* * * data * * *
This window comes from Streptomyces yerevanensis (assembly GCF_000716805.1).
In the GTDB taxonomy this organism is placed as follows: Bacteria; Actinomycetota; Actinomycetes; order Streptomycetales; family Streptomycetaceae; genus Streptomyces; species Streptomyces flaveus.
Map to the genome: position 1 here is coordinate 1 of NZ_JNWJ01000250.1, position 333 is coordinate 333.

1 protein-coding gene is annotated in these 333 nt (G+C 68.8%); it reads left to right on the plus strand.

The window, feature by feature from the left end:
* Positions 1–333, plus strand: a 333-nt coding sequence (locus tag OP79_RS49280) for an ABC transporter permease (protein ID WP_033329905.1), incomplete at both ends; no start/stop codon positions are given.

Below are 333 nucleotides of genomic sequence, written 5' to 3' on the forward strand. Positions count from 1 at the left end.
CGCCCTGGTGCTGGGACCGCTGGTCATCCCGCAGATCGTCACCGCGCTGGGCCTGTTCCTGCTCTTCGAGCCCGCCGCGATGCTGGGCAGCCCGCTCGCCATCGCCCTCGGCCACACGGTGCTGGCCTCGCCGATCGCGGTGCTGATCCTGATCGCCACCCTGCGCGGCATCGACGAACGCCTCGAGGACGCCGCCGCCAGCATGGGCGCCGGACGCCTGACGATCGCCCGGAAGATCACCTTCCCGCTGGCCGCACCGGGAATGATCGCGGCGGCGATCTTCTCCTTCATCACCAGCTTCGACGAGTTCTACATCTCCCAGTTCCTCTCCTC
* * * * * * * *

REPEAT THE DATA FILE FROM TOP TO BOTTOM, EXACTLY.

This window comes from Streptomyces yerevanensis (assembly GCF_000716805.1).
In the GTDB taxonomy this organism is placed as follows: Bacteria; Actinomycetota; Actinomycetes; order Streptomycetales; family Streptomycetaceae; genus Streptomyces; species Streptomyces flaveus.
Map to the genome: position 1 here is coordinate 1 of NZ_JNWJ01000250.1, position 333 is coordinate 333.

1 protein-coding gene is annotated in these 333 nt (G+C 68.8%); it reads left to right on the plus strand.

The window, feature by feature from the left end:
* Positions 1–333, plus strand: a 333-nt coding sequence (locus tag OP79_RS49280) for an ABC transporter permease (protein ID WP_033329905.1), incomplete at both ends; no start/stop codon positions are given.

Below are 333 nucleotides of genomic sequence, written 5' to 3' on the forward strand. Positions count from 1 at the left end.
CGCCCTGGTGCTGGGACCGCTGGTCATCCCGCAGATCGTCACCGCGCTGGGCCTGTTCCTGCTCTTCGAGCCCGCCGCGATGCTGGGCAGCCCGCTCGCCATCGCCCTCGGCCACACGGTGCTGGCCTCGCCGATCGCGGTGCTGATCCTGATCGCCACCCTGCGCGGCATCGACGAACGCCTCGAGGACGCCGCCGCCAGCATGGGCGCCGGACGCCTGACGATCGCCCGGAAGATCACCTTCCCGCTGGCCGCACCGGGAATGATCGCGGCGGCGATCTTCTCCTTCATCACCAGCTTCGACGAGTTCTACATCTCCCAGTTCCTCTCCTC